DEBORAH D. KLEIN
DOUGLAS M. WEIDNER; KATHLEEN K. WEIDNER; DMW MARINE, LLC; JEAN M. WEIDNER; JOHN DOE Douglas M. Weidner, Kathleen K. Weidner, DMW Marine, LLC, Appellants
Argued April 17, 2013
On Appeal from the United States District Court for the Eastern District of Pennsylvania (D.C. Civil No. 2-08-cv-03798) District Judge: Hon. Juan R. Sanchez
William J. Gallagher, Esq. Kristin A. Molavoque, Esq. Jane M. Shields, Esq. (Argued) MacElree Harvey, Counsel for Appellants Douglas M. Weidner, Kathleen K. Weidner, DMW Marine, LLC.
Mary E. Kohart, Esq. (Argued) Elliott Greenleaf & Siedlkowski Counsel for Appellee Deborah D. Klein.
BEFORE: AMBRO, HARDIMAN and COWEN, Circuit Judges.
COWEN, Circuit Judge.
Defendants Douglas M. Weidner, Kathleen K. Weidner, and DMW Marine, LLC ("DMW"), appeal from the order of the United States District Court for the Eastern District of Pennsylvania granting Plaintiff Deborah D. Klein's motion for summary judgment as to her claim that Mr. Weidner's transfer of a parcel of real estate to himself and Ms. Weidner as tenants by the entirety violated the Pennsylvania Uniform Fraudulent Transfer Act ("PUFTA"). They also appeal from the subsequent order entering judgment pursuant to the District Court's decision on partial summary judgment, which specifically ordered the Weidners to execute a deed transferring this parcel of real estate to Mr. Weidner in fee simple. In addition, Appellants challenge the District Court's order directing that judgment of $548, 797.07 in punitive damages be entered against Mr. Weidner for his PUFTA violations. We will affirm.
In 1999, Ms. Klein and Mr. Weidner obtained a divorce in California. As part of this divorce decree, the Orange County Superior Court ordered Mr. Weidner to make spousal and child support payments to Ms. Klein. Appellants acknowledge that "Weidner made some child support payments but had paid no spousal support as of the date of trial in this case." (Appellants' Brief at 3 (citing Klein v. Weidner, Civil Action No. 08-3798, 2010 WL 2671450, at *1 (E.D. Pa. Jul. 2, 2010) ("Klein III")).) Mr. Weidner and Ms. Weidner, his current wife, "were aware of Klein's claim that Weidner owed her spousal and child support at the time they married" on January 1, 2006. (Id. at 4 (citing Klein III, 2010 WL 2671450, at *2).) On June 2, 2008, the Orange County Superior Court determined that Mr. Weidner owed Ms. Klein $548, 797.07 in unpaid spousal and child support. A judgment in this amount was entered in the Chester County Court of Common Pleas on August 25, 2008.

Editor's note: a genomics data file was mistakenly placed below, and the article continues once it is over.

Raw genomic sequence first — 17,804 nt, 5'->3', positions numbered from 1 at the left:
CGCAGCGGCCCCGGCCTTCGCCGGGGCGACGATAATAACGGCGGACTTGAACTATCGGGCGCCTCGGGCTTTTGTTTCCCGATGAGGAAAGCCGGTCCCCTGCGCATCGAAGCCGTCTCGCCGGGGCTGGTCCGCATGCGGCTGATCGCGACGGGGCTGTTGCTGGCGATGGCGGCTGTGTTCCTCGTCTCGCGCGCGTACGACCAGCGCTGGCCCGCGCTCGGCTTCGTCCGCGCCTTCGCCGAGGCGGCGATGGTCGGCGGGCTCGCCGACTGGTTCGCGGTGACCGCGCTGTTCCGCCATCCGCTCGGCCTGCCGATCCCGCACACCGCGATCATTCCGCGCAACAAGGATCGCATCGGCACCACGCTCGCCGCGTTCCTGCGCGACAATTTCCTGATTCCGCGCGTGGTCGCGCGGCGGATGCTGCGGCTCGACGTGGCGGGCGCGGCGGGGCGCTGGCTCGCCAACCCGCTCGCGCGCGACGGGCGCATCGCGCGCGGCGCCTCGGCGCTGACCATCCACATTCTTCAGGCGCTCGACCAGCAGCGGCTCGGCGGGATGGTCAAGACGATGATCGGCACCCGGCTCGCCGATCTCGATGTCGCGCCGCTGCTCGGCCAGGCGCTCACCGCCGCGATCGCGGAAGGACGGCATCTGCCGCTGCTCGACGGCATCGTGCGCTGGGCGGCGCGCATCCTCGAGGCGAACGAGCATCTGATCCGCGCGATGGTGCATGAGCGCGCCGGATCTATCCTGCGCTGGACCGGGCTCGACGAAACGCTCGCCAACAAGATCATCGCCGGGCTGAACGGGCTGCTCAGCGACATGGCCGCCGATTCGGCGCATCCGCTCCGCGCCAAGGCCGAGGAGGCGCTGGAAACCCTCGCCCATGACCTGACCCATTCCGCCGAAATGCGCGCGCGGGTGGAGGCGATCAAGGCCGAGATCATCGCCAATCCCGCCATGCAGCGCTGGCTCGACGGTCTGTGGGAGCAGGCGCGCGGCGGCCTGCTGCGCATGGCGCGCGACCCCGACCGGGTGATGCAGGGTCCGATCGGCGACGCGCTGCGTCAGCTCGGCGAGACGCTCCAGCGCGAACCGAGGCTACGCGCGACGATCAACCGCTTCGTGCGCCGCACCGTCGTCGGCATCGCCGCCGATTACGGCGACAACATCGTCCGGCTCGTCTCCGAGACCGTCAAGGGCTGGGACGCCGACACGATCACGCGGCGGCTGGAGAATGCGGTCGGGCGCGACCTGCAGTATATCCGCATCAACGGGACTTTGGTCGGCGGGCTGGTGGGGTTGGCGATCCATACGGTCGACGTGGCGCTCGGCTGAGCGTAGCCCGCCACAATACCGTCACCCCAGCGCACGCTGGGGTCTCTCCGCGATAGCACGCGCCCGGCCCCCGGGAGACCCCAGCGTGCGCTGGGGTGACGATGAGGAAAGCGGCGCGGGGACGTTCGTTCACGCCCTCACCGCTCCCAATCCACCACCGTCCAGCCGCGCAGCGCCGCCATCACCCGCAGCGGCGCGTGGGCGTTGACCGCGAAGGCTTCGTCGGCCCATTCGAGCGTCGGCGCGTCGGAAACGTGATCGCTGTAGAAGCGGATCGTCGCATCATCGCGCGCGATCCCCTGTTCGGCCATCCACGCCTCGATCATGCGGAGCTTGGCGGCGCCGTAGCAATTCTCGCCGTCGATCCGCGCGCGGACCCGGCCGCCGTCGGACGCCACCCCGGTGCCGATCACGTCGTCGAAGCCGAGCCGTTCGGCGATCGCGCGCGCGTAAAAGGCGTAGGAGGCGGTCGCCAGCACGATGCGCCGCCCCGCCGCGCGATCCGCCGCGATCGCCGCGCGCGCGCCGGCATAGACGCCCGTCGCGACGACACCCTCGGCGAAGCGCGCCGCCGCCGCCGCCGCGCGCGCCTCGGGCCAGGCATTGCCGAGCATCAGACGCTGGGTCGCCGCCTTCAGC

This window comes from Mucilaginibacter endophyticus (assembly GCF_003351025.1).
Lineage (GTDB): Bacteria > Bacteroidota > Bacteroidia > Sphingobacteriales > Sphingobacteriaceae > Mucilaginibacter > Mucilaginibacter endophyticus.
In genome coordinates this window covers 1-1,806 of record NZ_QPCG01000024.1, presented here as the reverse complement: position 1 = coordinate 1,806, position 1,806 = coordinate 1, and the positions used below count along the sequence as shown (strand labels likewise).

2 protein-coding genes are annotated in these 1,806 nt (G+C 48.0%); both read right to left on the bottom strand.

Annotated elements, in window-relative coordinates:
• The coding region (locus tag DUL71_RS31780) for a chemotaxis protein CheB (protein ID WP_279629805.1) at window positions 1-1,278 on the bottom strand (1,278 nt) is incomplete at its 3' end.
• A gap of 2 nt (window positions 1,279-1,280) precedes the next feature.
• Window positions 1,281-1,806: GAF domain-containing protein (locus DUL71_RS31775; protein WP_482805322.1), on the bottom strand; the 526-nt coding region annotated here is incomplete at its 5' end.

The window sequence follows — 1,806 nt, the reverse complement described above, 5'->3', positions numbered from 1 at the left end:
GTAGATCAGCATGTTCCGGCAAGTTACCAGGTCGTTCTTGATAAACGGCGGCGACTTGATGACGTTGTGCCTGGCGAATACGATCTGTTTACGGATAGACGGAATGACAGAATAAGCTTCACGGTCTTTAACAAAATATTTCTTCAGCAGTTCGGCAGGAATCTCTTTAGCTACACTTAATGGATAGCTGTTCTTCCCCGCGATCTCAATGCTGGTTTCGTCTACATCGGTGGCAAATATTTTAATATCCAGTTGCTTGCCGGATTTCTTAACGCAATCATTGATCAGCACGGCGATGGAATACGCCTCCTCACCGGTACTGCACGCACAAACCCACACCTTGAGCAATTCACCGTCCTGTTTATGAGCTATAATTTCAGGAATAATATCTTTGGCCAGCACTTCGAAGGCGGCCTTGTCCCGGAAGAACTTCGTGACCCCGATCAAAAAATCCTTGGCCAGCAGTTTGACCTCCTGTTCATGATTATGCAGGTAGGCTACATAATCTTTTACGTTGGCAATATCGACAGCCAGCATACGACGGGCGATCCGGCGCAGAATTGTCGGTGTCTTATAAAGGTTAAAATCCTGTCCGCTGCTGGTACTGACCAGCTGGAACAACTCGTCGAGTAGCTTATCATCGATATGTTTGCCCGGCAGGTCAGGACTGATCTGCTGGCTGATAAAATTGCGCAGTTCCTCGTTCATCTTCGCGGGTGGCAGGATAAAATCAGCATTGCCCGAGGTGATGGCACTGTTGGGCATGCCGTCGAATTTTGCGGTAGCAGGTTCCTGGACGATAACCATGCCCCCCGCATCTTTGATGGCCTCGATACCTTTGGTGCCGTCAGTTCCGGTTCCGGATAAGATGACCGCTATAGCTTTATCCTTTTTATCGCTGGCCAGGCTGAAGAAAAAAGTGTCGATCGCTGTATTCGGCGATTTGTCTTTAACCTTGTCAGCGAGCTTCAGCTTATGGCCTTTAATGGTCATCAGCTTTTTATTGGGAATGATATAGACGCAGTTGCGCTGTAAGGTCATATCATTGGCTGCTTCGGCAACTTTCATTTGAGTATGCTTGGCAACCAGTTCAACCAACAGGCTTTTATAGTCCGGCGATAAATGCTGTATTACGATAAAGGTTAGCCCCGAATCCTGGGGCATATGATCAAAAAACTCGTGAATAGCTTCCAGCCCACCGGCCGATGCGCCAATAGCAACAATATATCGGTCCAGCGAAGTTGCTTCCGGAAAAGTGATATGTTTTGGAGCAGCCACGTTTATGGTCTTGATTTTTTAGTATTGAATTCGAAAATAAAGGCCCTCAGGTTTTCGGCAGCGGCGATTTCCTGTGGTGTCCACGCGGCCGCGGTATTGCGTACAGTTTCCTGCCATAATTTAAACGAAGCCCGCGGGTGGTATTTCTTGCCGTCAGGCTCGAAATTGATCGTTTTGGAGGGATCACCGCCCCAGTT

On March 17, 2005, Mr. Weidner purchased a parcel of real estate located in Chester Springs, Pennsylvania ("Property"), from his mother. On January 17, 2006, he transferred the Property to himself and Ms. Weidner as tenants by the entirety.
Ms. Klein alleged in the first count of her amended complaint that Mr. Weidner's transfer of the Property violated the PUFTA. On January 6, 2010, the District Court granted her motion for summary judgment as to this claim because "Weidner's transfer of the Property satisfies all three of the fraudulent transfers described by PUFTA." Klein v. Weidner, Civil Action No. 08-3798, 2010 WL 27910, at *1 (E.D. Pa. Jan. 6, 2010) ("Klein I"). According to the District Court, the transfer constituted an actual fraudulent transfer under 12 Pa. Cons. Stat. Ann. § 5104(a)(1) and a constructive fraudulent transfer under 12 Pa. Cons. Stat. Ann. §§ 5104(a)(2) and 5105. On January 13, 2010, the District Court entered an order for entry of judgment pursuant to the District Court's partial summary judgment decision, and the Weidners were ordered to execute a deed transferring the Property back to Mr. Weidner in fee simple by 10 a.m., January 15, 2010.